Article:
Premier League Clubs’ Ownership: Who’s at the Helm and Its Implications

Multi-club ownership is once again in the spotlight, with notable investments like Ineos in Manchester United, Manchester City’s link to La Liga’s Girona, and rumors of Saudi Pro League interest in Newcastle players.

 

Uefa president Aleksander Ceferin has voiced concerns about multi-club ownership, stating it as his “biggest problem without a solution.” Uefa’s rules prohibit any individual or entity from exerting “control or influence” over two clubs in the same competition, citing potential integrity issues.

 

Currently, Manchester City and Girona, both in Champions League contention, fall under the umbrella of the Abu Dhabi-backed City Football Group, which owns a 47% stake in Girona. However, Ceferin suggests a need to reassess these rules due to the perceived integrity risks.

 

In 2017, Uefa permitted RB Leipzig and Red Bull Salzburg, associated with energy-drink maker Red Bull, to participate in the Champions League, arguing that no single entity had decisive influence over both clubs, thus safeguarding competition integrity.

Several Premier League clubs have faced scrutiny and made adjustments to comply with Uefa regulations. For instance, Brighton and Aston Villa had to implement changes due to their connections with European clubs.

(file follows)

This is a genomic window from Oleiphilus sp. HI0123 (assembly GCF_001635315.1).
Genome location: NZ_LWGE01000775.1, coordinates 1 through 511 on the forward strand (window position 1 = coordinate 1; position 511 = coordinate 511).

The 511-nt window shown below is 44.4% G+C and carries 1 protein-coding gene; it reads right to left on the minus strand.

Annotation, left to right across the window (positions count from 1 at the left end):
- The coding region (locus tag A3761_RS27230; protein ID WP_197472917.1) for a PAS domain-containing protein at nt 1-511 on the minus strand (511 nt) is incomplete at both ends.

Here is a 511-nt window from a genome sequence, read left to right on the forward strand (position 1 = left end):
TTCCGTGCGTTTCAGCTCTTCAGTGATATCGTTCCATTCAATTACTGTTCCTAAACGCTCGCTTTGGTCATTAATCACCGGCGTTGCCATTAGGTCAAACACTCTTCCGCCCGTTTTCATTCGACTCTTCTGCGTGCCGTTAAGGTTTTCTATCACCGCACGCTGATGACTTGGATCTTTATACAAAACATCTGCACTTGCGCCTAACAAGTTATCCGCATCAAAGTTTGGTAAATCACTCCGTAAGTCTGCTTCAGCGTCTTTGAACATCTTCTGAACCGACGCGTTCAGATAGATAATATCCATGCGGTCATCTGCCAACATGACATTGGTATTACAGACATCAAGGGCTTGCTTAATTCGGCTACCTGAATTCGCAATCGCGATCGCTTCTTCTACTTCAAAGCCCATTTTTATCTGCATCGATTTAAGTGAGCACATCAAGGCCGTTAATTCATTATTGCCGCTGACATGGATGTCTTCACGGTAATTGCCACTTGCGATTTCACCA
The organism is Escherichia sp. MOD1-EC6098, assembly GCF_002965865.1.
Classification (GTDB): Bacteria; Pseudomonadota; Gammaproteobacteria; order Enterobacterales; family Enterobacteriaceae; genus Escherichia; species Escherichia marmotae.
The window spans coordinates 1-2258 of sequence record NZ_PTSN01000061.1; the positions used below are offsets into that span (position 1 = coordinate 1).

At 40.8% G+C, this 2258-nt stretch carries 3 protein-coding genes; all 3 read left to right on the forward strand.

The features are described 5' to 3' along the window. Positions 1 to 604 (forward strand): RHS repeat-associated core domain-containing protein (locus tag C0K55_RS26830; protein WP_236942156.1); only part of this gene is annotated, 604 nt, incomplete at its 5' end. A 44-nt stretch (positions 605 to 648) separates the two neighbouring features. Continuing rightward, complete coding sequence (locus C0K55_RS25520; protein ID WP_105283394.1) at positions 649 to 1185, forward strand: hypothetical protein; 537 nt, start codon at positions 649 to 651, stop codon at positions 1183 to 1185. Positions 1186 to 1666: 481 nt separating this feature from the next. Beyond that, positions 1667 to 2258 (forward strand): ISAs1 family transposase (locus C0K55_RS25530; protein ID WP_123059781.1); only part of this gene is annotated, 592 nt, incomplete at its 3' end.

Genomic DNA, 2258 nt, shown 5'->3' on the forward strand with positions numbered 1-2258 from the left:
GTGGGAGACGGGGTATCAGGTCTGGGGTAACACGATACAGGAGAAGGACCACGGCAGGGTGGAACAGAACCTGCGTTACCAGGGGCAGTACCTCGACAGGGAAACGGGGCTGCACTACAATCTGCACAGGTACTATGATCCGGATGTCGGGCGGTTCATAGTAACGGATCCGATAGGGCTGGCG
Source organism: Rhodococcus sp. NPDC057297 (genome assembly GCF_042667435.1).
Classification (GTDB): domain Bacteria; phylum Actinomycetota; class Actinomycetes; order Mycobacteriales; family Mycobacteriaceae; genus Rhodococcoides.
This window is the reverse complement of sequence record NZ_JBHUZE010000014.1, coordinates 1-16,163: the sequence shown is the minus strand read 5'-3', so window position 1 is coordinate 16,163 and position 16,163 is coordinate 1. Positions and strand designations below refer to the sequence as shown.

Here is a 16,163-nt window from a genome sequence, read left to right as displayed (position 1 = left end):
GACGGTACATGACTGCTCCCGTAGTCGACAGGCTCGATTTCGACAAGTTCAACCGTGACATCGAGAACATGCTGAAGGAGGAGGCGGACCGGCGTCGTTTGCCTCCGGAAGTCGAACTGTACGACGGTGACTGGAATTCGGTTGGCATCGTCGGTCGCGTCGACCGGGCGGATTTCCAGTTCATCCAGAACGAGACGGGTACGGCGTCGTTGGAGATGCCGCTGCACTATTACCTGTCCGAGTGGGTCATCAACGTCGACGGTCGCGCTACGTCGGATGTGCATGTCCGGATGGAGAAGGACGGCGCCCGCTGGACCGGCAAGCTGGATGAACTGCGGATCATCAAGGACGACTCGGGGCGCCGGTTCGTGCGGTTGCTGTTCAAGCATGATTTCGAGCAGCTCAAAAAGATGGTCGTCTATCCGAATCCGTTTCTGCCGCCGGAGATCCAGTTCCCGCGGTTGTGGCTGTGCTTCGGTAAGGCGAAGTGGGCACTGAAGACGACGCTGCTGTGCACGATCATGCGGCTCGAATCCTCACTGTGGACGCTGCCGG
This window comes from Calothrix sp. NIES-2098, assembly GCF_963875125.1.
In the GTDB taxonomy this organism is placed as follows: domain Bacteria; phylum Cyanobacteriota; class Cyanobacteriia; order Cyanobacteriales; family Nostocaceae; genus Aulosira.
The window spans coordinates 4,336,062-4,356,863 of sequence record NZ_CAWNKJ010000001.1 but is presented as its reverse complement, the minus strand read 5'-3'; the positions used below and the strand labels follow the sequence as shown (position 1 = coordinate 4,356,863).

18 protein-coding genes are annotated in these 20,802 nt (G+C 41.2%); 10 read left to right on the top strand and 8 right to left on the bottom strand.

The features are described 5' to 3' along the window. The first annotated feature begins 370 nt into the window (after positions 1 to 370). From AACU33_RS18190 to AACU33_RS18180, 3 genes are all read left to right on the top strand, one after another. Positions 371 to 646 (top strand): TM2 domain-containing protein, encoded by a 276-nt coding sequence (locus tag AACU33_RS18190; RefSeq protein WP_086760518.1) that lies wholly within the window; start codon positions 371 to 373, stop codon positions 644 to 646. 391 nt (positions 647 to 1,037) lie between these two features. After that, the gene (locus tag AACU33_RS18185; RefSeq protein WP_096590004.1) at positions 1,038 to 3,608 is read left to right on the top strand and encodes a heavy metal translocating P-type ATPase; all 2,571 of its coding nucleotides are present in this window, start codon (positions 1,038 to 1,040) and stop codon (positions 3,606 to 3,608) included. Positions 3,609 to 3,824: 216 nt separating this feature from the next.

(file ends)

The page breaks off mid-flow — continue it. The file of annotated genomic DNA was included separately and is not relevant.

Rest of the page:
Here’s a breakdown of ownership models across the Premier League:

– Arsenal: Majority owned by American Stan Kroenke.

– Aston Villa: Majority owned by Nassef Sawiris and Wes Edens.

– Brentford: Majority owned by Matthew Benham.

– Brighton: Majority owned by Tony Bloom.

– Bournemouth: Majority owned by Bill Foley’s Black Knight Football Club.

– Burnley: Majority owned by American investment group ALK Capital.

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– Chelsea: Majority owned by American investor Todd Boehly and Clearlake Capital.

– Crystal Palace: Owned by John Textor’s Eagle Football Holdings.

– Everton: Majority owned by Farhad Moshiri.

– Fulham: Owned by Shahid Khan.

– Liverpool: Owned by Fenway Sports Group, with a stake held by Redbird Capital Partners.

– Luton Town: Owned by Luton Town Football Club 2020, chaired by David Wilkinson.

– Manchester City: Majority owned by Abu Dhabi United Group, with minority stakes held by Silver Lake, China Media Capital, and CITIC Capital.

– Manchester United: Sir Jim Ratcliffe’s Ineos Group acquired a 25% stake.

– Newcastle United: Majority owned by Saudi Arabia’s Public Investment Fund (PIF).

– Nottingham Forest: Owned by Greek shipping magnate Evangelos Marinakis.

– Sheffield United: Majority owned by Prince Abdullah, with various global investments.

– Tottenham: Majority owned by British investment company ENIC International.

– West Ham: Shares held by David Sullivan, Daniel Kretinsky, and Vanessa Gold.

– Wolves: Owned by Fosun Group, a Chinese investment firm.

These ownership structures reflect a diverse landscape within the Premier League, with implications for club operations, financial decisions, and competitive integrity.


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